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Great to hear, David - congrats!


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 Post subject: Re: 1967 Volvo 131 - The Project
PostPosted: Tue Dec 29, 2020 7:16 pm 
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Joined: Tue Aug 13, 2013 1:14 pm
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Location: Regina, SK
I saw that VP was doing a 15% discount for December in launching their new web site. So, I thought I would take advantage and get a few things. I had a devil of a time getting the order completed online; my credit card information kept getting rejected. But, their customer service was excellent and we got it all sorted out in the end.

I got 2 headrest mounting kits, my 140 headrests didn't sell, so I thought I would use them, and increase the safety of the car at the same time.

I got 30mm lowering springs, the Lesjöfors ones. I also have the ClassicSwede gravel rally springs that are supposedly stock height; I am torn between what to use. I like the stiffer ride with the rally springs, but the car looks so good lowered. That being said, our roads are not the best here. I had a '68 Dart back in the day, and I had to plan out my route so the headers wouldn't get bashed on big bumps. I am going to get some pictures showing the difference in spring height and post them up for interests sake.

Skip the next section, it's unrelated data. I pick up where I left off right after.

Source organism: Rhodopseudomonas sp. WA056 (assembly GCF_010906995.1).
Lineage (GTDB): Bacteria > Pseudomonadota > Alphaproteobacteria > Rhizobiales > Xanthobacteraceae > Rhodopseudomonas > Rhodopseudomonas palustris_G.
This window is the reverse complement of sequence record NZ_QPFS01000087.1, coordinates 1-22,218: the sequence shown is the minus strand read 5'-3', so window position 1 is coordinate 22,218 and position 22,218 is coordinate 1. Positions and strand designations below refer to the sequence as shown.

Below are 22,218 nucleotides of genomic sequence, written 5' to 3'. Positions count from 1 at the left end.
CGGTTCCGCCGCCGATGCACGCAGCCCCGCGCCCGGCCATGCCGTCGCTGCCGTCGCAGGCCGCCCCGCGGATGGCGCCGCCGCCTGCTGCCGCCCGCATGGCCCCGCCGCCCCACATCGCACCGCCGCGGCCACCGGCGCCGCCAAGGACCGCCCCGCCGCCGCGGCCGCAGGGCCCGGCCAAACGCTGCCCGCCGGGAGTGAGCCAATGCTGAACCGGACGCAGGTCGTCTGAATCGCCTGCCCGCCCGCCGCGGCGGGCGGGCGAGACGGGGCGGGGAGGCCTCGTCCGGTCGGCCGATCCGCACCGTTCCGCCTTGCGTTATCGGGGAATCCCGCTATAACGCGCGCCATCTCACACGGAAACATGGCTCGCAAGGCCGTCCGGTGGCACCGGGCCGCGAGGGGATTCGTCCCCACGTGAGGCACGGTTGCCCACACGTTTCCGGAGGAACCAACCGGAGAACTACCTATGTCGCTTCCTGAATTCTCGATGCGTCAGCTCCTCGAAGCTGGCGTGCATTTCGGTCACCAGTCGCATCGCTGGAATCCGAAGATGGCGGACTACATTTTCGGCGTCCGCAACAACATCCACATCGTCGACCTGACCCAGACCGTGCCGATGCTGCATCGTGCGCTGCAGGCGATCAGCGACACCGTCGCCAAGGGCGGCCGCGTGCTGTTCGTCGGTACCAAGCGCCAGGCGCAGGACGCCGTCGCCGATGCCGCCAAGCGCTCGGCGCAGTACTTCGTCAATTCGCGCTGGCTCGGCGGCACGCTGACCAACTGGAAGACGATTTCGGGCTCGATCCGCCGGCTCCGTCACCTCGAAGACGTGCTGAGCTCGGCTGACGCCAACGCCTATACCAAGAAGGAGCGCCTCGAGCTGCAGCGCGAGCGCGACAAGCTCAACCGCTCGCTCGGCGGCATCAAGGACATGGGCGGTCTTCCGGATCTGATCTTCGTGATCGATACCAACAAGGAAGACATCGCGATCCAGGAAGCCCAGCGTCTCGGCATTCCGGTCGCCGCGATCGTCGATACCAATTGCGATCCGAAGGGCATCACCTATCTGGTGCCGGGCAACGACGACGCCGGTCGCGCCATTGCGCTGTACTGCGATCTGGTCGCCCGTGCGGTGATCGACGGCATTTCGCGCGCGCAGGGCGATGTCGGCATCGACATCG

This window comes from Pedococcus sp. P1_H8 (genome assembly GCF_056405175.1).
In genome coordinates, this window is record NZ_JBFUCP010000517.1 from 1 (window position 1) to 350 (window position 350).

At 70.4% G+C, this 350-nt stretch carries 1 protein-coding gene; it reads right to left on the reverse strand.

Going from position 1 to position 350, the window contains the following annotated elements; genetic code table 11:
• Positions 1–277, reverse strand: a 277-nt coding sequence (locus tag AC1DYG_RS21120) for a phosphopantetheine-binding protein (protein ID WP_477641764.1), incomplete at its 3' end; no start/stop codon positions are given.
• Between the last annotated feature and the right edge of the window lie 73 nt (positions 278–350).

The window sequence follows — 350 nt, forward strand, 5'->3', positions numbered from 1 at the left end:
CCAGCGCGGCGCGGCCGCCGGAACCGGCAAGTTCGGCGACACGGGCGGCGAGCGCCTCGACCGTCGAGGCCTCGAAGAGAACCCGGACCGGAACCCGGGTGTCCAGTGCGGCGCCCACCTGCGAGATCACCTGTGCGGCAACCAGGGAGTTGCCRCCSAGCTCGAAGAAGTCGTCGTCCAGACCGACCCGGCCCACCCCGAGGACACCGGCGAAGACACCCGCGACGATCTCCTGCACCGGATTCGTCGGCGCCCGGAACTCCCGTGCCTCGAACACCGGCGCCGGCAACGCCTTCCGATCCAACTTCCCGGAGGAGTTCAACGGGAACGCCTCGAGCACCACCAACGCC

I got a hood seal, and another for a friend in Saskatoon.

And lastly, I got a window guide kit for the doors.

I forgot to get a front spotlight driving kit; I really like that look, but forgot to add them to the cart.

I got the headrests mounted in a couple days, it took me about 2-3 hours on each seat to get it done. I took pictures and notes, I'll post a technical thread as well when I get more time. I think they look pretty good!

I do have a question about the window guide kit... do I need adhesive to mount them in? If so, does anyone have a recommendation as to what to use? Thanks!

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1967 Volvo 131 B18D M41